MANHATTAN — The challenger who has raised the most cash to unseat Rep. Charles Rangel is accusing the long-time Congressman of trying to push him out of the race.
Clyde Williams, the former National Political Director of the Democratic National Committee and former domestic policy advisor to President Bill Clinton, said he learned last night that several of Rangel's "associates" had filed official objections to signatures his campaign had submitted to get on the ballot.
Ballot objections are common, which is part of the reason why most office-seekers obtain far more than the necessary number of names.
"Last night, I learned that associates of Charlie Rangel intend to try to block my access to the ballot," Williams charged in a statement.
"Some might say a petition challenge is the sincerest form of flattery. But in fact what my opponents are challenging is the right of the people to be heard — trying to silence the voices of change," he said, vowing to "fight this challenge because I — like so many District residents — share a the desire to change our fortunes and seize our future for the better."
Rangel is facing a crowded field of challengers, including Williams, who has positioned himself as a younger, fresher insider, and Dominican-American state Sen. Adriano Espaillat, who is hoping to take advantage of changing demographics in a re-drawn district that is now majority Hispanic.
While Williams may not be a household name, federal election records show that he has raised $118,000 so far this year — nearly as much as Rangel and Espaillat combined.
Board of Elections records confirm that formal objections were filed against Williams on April 19 by two individuals, one whose name matches a former Rangel staffer and campaign volunteer.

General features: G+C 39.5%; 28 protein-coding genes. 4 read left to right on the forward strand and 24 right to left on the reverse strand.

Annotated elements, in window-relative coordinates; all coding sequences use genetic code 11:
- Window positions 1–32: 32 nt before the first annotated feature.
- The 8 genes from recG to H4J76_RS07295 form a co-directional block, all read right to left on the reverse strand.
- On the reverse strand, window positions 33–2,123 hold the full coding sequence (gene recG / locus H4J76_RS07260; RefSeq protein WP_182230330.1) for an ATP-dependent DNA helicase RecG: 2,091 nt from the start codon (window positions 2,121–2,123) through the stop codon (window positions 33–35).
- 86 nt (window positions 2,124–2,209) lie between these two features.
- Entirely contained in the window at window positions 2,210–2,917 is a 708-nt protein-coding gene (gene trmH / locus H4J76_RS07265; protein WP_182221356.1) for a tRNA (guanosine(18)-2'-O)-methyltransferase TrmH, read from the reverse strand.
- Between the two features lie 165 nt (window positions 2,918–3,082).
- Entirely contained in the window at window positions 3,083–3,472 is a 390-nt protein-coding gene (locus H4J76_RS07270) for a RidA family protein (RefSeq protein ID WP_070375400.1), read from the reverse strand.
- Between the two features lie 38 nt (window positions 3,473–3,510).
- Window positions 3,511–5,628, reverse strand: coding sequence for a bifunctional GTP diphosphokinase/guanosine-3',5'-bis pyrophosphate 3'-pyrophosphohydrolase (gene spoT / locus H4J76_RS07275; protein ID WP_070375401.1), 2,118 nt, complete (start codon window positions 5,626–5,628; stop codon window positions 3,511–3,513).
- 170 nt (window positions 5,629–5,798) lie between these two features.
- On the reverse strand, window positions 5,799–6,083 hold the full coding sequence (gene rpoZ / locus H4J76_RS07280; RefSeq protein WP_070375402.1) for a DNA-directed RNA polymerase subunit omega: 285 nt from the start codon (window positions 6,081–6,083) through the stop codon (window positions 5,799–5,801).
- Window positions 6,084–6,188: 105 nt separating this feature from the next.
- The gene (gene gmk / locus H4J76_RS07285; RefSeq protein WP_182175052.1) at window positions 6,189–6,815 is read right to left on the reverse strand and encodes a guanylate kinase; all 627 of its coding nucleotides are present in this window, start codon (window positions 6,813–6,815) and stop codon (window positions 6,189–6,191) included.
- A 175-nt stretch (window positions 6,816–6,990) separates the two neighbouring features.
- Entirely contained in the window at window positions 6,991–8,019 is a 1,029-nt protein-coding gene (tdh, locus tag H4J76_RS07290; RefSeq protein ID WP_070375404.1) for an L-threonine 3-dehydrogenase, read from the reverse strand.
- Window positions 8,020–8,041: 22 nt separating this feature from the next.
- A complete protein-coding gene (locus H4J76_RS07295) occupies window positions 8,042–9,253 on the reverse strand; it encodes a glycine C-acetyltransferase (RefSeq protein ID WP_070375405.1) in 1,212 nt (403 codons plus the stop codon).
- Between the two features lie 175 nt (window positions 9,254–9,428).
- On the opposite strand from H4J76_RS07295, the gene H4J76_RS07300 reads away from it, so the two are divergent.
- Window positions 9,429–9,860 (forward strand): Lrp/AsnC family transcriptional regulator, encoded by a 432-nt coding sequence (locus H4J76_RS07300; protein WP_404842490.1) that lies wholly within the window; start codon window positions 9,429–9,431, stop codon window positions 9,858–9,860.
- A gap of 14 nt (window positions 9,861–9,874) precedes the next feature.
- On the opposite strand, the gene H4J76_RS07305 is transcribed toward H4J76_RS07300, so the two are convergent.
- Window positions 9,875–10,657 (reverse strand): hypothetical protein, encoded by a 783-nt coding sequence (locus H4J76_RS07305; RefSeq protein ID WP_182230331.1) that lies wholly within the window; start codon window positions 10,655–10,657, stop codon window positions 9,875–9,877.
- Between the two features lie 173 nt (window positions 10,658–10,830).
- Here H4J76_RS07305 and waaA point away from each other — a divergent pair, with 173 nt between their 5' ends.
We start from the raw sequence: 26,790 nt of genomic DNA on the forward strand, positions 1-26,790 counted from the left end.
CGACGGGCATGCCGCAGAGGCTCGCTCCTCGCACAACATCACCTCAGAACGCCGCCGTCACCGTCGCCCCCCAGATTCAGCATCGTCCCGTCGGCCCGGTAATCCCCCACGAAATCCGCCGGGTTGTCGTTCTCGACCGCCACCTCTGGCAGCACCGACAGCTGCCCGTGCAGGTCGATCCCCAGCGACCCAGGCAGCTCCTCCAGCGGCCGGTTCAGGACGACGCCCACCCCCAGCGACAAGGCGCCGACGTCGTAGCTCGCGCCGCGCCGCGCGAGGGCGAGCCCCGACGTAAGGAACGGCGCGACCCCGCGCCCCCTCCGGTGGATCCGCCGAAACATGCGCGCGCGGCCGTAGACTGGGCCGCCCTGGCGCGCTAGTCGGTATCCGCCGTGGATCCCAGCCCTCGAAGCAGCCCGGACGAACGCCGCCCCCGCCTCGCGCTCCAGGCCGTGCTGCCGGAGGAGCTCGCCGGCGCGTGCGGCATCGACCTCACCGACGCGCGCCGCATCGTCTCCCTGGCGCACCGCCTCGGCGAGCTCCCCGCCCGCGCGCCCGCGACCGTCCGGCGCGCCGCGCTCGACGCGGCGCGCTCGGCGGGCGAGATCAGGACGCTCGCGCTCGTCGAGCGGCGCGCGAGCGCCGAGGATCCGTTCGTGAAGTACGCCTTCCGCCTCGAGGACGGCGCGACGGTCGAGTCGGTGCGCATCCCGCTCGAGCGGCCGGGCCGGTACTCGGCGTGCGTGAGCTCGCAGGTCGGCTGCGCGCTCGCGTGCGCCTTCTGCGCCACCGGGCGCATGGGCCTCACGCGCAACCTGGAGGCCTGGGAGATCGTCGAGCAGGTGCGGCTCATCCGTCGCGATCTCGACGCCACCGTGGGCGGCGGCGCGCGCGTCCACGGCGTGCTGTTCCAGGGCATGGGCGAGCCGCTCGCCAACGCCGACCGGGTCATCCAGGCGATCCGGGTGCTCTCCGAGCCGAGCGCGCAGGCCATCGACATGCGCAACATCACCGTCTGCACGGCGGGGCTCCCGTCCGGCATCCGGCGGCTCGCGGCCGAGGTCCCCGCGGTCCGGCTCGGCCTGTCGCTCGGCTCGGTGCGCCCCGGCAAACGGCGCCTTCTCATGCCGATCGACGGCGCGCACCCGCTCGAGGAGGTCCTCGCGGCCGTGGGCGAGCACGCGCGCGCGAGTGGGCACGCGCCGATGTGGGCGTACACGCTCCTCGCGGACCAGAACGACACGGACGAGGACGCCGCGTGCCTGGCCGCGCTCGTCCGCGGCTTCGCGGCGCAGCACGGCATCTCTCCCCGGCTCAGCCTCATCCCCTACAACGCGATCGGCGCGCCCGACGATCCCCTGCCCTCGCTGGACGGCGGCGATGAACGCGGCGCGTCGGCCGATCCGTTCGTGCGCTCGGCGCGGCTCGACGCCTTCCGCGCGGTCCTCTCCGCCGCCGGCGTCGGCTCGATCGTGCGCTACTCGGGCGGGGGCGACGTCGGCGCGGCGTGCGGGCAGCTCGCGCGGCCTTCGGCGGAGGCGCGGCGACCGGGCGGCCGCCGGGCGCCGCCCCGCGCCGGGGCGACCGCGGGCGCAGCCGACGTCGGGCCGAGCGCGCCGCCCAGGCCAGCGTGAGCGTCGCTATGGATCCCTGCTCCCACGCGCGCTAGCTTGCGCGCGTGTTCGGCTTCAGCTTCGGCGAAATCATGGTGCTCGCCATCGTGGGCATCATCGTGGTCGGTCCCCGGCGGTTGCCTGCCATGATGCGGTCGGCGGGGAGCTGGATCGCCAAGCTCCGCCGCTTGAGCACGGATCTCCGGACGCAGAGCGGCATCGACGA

Objections were also filed by the pair against two of Rangel's other challengers: Upper West Side businesswoman and former Democratic District Leader Joyce Johnson and former model and community activist Craig Schley, the records show.
The objections are among dozens that have been filed in contests across the state.
A spokesman for Rangel's campaign said that filing an objection at this stage simply gives the campaign a chance to access petitions to make sure enough signatures have been collected and check for fraud.
Objectors have until next Thursday at midnight to file specific objections to the petitions, which could include things like evidence of names not matching signatures or the inclusion of voters who don't live in a the district, which stretches from Upper Manhattan into the Bronx.
Williams' campaign says it submitted more than 6,000 petitions — more than six times 938 signature minimum, while Johnson's campaign claims just under 4,000. The Schley campaign could not be immediately reached.
No objections have been filed against Espaillat.